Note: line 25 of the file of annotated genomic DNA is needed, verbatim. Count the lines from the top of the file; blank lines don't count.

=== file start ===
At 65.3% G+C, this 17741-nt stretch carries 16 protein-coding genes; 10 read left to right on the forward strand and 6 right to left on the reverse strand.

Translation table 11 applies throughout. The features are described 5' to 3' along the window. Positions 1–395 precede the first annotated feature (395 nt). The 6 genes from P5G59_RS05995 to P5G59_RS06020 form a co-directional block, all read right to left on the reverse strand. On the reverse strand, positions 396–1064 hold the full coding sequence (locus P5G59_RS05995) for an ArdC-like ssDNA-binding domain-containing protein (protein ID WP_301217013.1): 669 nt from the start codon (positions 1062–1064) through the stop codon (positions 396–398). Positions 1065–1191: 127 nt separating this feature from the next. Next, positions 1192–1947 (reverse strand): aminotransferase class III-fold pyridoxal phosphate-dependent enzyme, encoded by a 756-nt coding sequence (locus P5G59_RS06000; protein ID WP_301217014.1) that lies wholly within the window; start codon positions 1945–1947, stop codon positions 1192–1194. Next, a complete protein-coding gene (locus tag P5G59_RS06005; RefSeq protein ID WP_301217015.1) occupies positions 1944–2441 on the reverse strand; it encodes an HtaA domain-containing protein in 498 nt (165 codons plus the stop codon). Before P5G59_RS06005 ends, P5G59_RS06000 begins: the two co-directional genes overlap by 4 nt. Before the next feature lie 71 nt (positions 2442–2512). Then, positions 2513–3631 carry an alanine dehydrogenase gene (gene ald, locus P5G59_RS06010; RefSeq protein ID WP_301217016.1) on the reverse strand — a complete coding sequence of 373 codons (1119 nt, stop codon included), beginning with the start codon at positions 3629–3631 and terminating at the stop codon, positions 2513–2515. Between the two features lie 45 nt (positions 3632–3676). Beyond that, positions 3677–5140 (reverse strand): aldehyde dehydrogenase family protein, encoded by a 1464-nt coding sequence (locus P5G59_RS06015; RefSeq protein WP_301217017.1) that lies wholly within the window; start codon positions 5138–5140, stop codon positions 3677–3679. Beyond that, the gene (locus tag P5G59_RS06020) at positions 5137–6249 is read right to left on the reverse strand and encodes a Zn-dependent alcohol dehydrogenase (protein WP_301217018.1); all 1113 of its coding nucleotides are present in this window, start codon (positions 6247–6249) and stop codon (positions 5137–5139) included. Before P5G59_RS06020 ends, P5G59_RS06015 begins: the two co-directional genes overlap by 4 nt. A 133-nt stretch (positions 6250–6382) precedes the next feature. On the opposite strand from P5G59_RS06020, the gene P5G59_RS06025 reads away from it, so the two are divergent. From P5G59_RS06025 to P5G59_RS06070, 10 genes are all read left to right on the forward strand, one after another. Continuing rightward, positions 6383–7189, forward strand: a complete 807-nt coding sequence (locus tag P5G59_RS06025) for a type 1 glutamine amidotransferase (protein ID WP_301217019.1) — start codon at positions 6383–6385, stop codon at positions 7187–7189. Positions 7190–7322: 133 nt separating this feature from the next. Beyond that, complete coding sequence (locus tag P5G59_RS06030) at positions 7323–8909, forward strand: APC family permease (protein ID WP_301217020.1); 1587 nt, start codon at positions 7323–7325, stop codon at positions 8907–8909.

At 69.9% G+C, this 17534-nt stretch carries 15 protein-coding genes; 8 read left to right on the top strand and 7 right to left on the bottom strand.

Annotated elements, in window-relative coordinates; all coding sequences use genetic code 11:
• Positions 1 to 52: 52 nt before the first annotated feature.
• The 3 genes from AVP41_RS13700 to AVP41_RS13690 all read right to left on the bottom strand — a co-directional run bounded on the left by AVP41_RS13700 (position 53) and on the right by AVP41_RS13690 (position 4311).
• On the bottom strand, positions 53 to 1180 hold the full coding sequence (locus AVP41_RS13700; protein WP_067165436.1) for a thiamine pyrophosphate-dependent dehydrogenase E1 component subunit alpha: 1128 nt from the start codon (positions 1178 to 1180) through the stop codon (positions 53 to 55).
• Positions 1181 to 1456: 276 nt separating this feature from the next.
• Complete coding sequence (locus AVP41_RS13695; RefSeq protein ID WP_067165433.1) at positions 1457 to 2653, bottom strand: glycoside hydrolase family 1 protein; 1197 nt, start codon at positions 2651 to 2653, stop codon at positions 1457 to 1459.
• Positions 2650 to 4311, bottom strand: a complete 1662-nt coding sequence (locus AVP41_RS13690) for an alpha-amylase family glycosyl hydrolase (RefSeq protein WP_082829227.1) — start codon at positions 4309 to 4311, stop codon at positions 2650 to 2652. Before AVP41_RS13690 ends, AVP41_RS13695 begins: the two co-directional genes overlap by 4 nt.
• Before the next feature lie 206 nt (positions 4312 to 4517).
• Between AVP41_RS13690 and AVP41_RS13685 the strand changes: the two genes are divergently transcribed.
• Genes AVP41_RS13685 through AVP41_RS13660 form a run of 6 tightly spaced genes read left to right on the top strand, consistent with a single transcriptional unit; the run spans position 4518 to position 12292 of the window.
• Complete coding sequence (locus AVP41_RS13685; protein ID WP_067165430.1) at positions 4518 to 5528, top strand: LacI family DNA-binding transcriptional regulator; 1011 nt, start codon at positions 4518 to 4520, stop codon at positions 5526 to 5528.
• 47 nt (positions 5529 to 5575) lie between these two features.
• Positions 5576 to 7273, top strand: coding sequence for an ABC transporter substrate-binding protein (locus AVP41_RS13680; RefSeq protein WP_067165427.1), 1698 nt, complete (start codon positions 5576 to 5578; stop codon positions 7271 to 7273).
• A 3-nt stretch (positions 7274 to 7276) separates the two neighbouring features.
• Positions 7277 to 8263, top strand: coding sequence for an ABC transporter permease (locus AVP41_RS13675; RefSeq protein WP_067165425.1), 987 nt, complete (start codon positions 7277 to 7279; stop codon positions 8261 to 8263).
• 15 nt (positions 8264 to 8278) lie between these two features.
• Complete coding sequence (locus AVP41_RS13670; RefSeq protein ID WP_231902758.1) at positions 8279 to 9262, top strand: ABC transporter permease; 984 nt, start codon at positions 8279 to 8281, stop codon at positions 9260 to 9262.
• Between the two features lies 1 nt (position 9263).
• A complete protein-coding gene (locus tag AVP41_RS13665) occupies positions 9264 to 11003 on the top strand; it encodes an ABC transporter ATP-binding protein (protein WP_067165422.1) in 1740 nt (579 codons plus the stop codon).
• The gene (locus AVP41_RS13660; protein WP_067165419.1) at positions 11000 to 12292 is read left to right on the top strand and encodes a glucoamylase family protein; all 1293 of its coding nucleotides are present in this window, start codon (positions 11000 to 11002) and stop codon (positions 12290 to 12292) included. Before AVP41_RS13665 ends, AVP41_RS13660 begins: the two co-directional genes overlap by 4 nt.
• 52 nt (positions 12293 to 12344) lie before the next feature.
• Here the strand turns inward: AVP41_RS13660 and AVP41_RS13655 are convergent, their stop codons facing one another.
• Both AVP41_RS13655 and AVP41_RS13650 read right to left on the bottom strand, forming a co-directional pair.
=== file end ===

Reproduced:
• Here the strand turns inward: AVP41_RS13660 and AVP41_RS13655 are convergent, their stop codons facing one another.